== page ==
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5 Points towards developing a Secure WordPress Theme

  • Kinjal
  • 05/11/2015

Has your website ever been hacked?

Has any of your clients been a victim of malicious attacks?

If you’ve answered in the negative, you’re either lucky or you have chosen a good theme. If you have said a quiet “yes”, then this post will ensure it doesn’t happen again.

When you work online, chances of your website being subject to hacker attacks are high. Your site may get hacked when least expected and catch you completely unaware. By the time you actually find out that your site is being breached, it’s often too late to do anything about it.

Why not take precautionary steps while you’re creating the WordPress theme? In the previous blog post, we spoke about securing your WordPress theme. With this post, you will take a deeper look at the topic and learn about basic aspects of securing your WordPress site.

WordPress Security

1) Sanitize your inputs:

Sanitize refers to cleaning of user input. It’s the process of removing all text, characters or code from input that aren’t allowed. You never know what the user will input, hence to lower the risk always sanitize the input.

For e.g: sanitize_text_field() function helps you remove invalid UTF-8 characters, converts HTML specific characters to entities, strips all tags, removes line breaks, tabs and extra whitespace.

Along with sanitizing, validating the input is equally important. WordPress provides you with many validating functions such as is_email() function, which checks whether the value entered is actually an email address or not. If the mail address isn’t valid, it will be rejected.

WordPress provides many other sanitizing and validation functions that can be found here.

2) Escaping the outputs:

You’ve taken care of input data by sanitizing it, but what about output data that comes from third party sites or your own database? You need to escape it and make sure that output data is clean and valid. Escaping means securing output data. Along with sanitize functions, WordPress provides many functions to escape outputs.

For e.g: esc_url(), which correctly encodes URLs and rejects invalid ones and wp_kses() which strips off untrusted HTML.

Various other functions provided by WordPress are found here.

3) Using Nonce:

Nonce means Number used ONCE. Nonce comes in play when you need protection against malicious actions. One such action is tricking users and making them click on a harmful link.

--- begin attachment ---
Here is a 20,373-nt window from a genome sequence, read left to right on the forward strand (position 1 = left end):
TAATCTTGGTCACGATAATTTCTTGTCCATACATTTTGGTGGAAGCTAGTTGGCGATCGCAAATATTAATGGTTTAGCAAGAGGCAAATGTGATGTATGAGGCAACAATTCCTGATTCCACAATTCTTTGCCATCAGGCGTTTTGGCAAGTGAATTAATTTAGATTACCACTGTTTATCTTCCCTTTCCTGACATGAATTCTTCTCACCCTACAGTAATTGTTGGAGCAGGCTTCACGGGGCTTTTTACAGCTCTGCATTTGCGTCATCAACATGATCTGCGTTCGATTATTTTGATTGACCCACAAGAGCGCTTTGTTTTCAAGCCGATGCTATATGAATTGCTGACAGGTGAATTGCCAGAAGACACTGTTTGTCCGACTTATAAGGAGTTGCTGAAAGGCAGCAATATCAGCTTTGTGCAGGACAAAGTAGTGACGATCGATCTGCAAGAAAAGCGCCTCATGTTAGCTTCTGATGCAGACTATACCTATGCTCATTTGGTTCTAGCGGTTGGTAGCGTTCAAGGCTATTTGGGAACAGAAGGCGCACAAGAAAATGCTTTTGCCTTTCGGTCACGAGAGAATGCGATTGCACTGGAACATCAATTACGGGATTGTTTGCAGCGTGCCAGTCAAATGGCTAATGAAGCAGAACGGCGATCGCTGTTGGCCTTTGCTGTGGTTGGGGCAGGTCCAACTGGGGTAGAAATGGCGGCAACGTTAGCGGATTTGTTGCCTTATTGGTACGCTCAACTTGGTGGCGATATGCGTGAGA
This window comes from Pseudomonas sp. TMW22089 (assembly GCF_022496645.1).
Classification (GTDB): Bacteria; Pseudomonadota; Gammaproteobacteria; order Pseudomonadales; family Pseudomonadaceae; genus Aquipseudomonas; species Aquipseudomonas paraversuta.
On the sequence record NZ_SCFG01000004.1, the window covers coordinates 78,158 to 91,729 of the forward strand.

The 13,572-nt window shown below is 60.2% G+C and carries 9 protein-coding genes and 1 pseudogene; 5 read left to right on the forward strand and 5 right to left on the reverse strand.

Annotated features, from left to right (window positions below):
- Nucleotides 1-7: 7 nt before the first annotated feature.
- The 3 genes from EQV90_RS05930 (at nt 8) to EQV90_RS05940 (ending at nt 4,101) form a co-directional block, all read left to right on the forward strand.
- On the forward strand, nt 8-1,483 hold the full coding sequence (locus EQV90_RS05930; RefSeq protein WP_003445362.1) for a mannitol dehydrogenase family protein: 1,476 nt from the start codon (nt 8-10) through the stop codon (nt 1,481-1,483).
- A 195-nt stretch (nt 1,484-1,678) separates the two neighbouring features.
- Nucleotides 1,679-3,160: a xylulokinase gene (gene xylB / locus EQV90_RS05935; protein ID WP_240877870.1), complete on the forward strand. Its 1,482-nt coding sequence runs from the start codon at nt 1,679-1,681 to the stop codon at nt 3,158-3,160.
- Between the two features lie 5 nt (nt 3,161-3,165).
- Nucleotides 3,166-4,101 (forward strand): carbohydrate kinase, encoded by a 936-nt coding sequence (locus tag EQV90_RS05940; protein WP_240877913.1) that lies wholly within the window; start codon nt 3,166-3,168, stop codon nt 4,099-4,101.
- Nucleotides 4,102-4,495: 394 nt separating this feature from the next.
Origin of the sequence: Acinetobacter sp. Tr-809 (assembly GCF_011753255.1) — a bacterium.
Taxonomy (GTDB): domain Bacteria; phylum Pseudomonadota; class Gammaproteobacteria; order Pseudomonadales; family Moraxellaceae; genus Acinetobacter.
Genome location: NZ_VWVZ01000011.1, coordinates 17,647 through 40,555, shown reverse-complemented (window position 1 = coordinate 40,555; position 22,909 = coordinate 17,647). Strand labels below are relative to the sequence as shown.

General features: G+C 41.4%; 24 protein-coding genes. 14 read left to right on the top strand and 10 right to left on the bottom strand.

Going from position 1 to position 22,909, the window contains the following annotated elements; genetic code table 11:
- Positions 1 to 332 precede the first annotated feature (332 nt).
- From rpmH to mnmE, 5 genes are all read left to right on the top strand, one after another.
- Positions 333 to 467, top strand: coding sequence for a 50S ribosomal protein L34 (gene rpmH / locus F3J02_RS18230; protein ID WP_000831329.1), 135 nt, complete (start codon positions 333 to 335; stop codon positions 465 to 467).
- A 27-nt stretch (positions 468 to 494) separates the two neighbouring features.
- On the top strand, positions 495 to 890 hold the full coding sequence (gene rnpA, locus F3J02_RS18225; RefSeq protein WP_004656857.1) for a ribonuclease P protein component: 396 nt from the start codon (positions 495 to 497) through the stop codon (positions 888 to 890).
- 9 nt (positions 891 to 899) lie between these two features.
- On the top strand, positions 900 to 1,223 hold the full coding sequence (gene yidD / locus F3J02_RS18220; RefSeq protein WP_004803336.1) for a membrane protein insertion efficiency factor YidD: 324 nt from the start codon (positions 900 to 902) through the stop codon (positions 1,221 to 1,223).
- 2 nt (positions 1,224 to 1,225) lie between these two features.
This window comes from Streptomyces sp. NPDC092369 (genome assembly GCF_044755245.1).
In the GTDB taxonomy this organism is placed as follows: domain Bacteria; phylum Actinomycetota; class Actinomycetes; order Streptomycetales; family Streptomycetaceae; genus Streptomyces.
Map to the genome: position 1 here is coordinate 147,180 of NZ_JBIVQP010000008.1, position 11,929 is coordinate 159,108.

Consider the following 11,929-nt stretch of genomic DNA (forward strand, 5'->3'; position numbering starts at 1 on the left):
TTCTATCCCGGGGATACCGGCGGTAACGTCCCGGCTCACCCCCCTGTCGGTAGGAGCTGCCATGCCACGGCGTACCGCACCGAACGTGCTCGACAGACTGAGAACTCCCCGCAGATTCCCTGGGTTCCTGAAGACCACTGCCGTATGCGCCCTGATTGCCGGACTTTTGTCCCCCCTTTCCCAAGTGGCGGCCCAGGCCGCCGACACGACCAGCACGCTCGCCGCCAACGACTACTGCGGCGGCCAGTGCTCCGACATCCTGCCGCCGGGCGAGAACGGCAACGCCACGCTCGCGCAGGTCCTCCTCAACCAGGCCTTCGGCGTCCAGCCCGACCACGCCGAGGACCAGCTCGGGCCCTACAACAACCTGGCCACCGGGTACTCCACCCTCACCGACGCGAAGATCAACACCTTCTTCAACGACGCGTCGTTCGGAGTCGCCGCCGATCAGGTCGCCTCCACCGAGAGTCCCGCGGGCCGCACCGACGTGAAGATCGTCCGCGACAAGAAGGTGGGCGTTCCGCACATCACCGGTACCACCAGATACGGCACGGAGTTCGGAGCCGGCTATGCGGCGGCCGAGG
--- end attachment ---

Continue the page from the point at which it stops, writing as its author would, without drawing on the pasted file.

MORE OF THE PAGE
For e.g: This is what happens you want to delete a post and click on trash. WordPress automatically add a nonce value to the URL. The value will be a hash made up of numbers and alphabets — something like _wpnonce=3a6dc727bv and be valid for 24 hours. When the user clicks on trash or delete, WordPress will do some backend checks to verify the validity of “_wpnonce” parameter and will process the request only when the said parameter is valid.

You can get an in depth view by referring to WordPress codex for nonce.

4) Secure database Queries:

Once your site is live, it’s prone to SQL Injection attack. WordPress provides a way to query your database securely with $wpdb. Any database interaction should be done by querying it via $wpdb.

For e.g: Inserting data into database can be safely done using the insert() function provided by $wpdb.

To know more about securing your database queries, you can go through this.

5) Keep debugging ON:

WordPress provides new and improved features through frequent updates and new versions. Several functions however get deprecated due to new versions and require to be changed. To avoid this scenario, the best practice is to develop your theme with the debugging mode ON.

You can turn debugging mode ON by changing define(WP_DEBUG, false) to define(WP_DEBUG, true) in wp-config file. When you turn it on, all the deprecated notices, warnings and fatal errors that your theme has encountered become visible. You can then solve them and protect your theme.

Wrapping Up:

Security is a crucial and important aspect of websites and has to be a priority for theme developers. If you don’t use security precautions for your website, your site faces constant risk of being hacked.

Were these points on website security helpful?

Are you following them?

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